When it's fishing season you know we are going to BBQ/Grill plenty of fish. And this past week I have done my share. My last grilling experience was grilling Red Snapper (Fafaet/Babui on Guam) and Trevally (Skipjack/Tarakito on Guam).

I recently went bottom fishing out to the Southern Banks of Guam about 50 miles out and that is where the snapper came from. The trevally was a result of kayak fishing in the Coco's Lagoon, located in Southern Guam. There is no short supply of fish on Guam.

My wife, Lupe, loves fresh fish. Especially when it's BBQ'd. So I fired up my Santa Maria style grill and got down to business.

Here is my grill made by my son-in-law Barry Quinata of Umatac, Guam.

It's a real simple process that turns out a fantastic flavor.

Here are the steps:

Scale and gut the fish.

Make two diagonal slices on each side of the fish so that the seasoning can permeate into the flesh a lot easier.

Olive oil the fish. This helps to "non-stick" the fish as well as add a little crispness to the skin.

Lightly salt, pepper and garlic powder the fish inside and out.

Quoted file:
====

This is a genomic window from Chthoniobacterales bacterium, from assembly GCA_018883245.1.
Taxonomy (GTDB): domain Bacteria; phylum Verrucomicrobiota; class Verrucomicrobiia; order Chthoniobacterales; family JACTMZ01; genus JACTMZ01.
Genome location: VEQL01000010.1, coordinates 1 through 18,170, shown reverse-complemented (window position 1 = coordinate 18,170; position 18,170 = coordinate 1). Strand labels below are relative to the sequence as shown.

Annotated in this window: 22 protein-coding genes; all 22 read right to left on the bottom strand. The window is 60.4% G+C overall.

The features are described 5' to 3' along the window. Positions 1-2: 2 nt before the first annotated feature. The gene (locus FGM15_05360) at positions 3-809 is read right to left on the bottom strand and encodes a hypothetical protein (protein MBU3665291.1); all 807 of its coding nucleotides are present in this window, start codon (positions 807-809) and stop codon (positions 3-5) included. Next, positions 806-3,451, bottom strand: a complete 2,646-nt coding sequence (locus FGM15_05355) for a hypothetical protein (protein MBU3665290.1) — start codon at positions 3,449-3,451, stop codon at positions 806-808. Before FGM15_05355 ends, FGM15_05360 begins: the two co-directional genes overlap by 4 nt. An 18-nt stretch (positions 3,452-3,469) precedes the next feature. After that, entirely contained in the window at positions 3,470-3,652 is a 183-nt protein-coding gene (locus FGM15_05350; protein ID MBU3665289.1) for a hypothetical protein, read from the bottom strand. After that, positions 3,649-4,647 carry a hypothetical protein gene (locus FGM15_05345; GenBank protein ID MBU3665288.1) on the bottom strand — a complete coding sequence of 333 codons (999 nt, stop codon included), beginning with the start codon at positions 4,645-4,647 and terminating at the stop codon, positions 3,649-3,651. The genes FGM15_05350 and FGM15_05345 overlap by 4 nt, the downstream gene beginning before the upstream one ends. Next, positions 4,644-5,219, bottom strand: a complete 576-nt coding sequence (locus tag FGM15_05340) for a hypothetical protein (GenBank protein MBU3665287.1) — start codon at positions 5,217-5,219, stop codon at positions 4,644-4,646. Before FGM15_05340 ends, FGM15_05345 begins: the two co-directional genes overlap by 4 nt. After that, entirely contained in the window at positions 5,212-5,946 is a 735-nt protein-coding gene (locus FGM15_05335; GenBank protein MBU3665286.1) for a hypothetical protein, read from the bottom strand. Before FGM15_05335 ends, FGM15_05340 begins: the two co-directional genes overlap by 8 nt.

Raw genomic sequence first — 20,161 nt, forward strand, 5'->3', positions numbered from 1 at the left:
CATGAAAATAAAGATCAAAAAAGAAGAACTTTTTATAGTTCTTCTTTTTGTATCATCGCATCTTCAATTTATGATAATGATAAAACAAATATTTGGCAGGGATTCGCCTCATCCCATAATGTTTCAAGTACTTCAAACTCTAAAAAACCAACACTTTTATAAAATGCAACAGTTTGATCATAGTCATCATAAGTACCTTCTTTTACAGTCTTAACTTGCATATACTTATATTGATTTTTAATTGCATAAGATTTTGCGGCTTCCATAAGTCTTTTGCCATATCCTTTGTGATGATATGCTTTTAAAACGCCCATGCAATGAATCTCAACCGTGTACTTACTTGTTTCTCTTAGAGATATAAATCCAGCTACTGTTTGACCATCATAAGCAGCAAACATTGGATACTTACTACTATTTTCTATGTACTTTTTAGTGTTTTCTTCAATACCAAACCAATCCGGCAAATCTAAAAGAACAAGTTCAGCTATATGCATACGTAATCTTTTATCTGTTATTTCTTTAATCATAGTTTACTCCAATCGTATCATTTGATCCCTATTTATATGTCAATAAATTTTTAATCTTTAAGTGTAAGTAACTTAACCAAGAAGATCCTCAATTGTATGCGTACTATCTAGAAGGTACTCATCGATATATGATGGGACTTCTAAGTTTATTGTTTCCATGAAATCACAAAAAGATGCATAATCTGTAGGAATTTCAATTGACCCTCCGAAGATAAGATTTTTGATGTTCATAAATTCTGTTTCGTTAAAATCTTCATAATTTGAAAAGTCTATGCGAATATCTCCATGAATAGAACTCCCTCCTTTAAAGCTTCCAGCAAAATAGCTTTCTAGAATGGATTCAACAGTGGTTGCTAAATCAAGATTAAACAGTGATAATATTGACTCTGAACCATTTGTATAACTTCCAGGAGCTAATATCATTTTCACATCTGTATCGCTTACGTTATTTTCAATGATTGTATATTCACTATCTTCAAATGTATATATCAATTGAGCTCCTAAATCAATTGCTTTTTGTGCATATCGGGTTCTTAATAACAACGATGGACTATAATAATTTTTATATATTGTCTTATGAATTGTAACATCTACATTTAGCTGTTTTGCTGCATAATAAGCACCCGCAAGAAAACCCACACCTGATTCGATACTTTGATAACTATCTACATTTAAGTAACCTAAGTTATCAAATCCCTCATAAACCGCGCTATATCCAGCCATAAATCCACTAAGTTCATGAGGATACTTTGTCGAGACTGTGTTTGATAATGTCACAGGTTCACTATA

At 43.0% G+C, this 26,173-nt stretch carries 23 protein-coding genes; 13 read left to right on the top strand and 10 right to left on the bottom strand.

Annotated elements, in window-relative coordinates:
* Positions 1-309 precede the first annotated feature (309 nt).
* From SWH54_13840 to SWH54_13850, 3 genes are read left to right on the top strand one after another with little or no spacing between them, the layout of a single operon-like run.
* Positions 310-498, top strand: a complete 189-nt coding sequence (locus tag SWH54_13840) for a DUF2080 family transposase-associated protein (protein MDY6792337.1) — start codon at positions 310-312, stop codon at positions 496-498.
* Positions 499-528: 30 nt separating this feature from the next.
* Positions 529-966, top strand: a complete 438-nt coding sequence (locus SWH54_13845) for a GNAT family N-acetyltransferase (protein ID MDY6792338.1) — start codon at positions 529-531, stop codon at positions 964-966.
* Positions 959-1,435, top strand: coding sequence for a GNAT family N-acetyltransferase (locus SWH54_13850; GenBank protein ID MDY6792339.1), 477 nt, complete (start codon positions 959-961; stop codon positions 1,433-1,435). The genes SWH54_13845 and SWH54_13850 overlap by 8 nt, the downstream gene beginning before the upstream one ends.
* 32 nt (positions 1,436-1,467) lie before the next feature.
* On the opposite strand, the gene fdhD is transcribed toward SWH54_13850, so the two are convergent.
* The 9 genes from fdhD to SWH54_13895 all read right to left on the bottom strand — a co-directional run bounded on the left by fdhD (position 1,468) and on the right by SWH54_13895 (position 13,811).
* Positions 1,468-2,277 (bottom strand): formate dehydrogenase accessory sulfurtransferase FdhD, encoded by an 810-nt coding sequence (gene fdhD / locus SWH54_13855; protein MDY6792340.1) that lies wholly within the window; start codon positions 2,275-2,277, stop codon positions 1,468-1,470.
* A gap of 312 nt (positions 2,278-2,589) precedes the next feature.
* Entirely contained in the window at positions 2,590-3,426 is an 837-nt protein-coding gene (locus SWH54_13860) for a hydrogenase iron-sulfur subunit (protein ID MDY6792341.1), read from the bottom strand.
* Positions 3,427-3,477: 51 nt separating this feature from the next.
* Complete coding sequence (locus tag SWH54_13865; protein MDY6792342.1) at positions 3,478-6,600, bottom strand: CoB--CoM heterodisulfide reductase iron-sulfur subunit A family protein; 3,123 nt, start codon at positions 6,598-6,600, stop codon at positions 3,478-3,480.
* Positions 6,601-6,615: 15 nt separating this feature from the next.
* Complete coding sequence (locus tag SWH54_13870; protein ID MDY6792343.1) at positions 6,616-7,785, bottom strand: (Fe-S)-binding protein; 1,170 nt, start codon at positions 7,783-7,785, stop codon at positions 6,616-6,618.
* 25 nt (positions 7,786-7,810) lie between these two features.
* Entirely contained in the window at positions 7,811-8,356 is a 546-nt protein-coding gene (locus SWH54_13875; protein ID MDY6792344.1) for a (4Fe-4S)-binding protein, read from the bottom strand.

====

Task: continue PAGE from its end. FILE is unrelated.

Make sure the grill is very clean and well oiled (just maintenance)

To add another layer of "non-stick" I cut a coconut tree branch, strip the leaves and cut up the main stalk into smaller pieces so that I can lay the fish on those to guarantee there will be no sticking to the grill. If there are no coconut trees around your area, any "green" branches will do, such as willow, etc. You can see this process here.

Grill the fish on one side, then the other, squeezing fresh calamansi lemon as it cooks.

The calamansi are the smaller lemons in this photo.

When done to perfection, serve it up with white rice and lemon finadenne. But the sides are all up to you.

Again, here is the picture of the finished product that I served my wife. I poured the lemon finadenne' over the top.

Fish, cooked over a wood fire, is outstanding. Especially if it is not overcooked and still moist.

Until next time....